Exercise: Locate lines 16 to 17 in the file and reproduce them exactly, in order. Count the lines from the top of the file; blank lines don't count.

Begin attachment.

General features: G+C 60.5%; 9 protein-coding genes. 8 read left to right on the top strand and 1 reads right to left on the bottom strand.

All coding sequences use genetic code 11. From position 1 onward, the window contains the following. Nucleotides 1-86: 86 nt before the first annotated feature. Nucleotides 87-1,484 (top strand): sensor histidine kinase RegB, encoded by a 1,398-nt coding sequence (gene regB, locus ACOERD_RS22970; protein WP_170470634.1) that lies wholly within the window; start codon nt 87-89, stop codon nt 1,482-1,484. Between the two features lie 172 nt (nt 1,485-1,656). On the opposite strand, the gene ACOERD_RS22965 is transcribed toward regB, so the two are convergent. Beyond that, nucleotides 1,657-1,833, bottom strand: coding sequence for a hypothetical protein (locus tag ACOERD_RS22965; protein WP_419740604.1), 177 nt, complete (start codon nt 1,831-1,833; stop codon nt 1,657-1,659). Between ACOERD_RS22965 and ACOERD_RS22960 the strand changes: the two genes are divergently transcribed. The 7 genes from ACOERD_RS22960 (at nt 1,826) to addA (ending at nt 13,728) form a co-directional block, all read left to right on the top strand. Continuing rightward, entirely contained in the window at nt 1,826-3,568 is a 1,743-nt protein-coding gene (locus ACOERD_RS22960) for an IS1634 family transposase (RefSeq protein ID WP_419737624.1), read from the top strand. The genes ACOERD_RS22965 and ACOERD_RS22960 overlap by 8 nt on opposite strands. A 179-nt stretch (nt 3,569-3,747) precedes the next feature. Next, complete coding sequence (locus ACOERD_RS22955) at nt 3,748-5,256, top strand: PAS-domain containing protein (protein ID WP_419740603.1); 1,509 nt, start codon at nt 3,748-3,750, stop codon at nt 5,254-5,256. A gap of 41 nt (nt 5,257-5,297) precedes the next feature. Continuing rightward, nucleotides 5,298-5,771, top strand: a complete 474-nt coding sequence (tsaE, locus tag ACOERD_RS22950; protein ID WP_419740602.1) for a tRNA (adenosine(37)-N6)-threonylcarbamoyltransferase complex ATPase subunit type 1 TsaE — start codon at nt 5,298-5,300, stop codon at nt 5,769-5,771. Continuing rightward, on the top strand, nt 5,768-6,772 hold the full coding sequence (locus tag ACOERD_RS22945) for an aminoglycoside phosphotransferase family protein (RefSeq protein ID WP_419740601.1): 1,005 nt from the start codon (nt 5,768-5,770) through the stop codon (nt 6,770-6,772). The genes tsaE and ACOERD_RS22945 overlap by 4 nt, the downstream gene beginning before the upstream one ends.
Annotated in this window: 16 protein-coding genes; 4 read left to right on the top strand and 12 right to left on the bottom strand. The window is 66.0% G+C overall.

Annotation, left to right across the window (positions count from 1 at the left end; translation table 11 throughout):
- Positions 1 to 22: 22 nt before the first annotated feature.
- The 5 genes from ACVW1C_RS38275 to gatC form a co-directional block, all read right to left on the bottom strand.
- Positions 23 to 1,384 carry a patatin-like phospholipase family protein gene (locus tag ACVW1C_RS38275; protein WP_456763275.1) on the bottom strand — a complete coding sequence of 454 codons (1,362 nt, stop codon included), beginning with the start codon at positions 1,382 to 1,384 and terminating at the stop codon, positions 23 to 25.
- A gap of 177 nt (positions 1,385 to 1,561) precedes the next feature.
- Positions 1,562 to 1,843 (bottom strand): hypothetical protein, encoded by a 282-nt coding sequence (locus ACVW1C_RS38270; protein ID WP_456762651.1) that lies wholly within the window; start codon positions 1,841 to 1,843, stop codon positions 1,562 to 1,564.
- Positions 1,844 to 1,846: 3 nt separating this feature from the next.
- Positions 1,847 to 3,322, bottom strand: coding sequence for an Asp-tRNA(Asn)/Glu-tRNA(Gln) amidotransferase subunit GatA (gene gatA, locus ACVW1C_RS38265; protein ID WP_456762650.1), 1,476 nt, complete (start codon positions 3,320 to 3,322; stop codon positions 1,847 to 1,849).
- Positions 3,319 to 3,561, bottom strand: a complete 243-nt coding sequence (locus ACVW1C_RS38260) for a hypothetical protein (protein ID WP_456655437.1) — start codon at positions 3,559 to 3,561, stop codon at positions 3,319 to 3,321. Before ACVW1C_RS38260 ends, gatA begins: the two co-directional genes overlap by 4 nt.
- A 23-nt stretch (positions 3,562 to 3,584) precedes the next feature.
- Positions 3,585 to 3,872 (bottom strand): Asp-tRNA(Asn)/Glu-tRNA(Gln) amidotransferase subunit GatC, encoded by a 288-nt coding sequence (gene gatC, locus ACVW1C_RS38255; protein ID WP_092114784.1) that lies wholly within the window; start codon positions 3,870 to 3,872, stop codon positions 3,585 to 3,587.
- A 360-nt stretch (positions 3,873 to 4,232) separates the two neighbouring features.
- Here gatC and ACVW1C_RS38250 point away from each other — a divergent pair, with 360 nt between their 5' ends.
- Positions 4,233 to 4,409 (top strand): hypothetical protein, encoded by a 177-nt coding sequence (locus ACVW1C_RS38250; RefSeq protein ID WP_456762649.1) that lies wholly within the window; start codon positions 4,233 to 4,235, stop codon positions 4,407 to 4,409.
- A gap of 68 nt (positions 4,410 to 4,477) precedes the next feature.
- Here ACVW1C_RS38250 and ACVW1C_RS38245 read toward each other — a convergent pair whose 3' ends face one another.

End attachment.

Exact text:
- Here gatC and ACVW1C_RS38250 point away from each other — a divergent pair, with 360 nt between their 5' ends.
- Positions 4,233 to 4,409 (top strand): hypothetical protein, encoded by a 177-nt coding sequence (locus ACVW1C_RS38250; RefSeq protein ID WP_456762649.1) that lies wholly within the window; start codon positions 4,233 to 4,235, stop codon positions 4,407 to 4,409.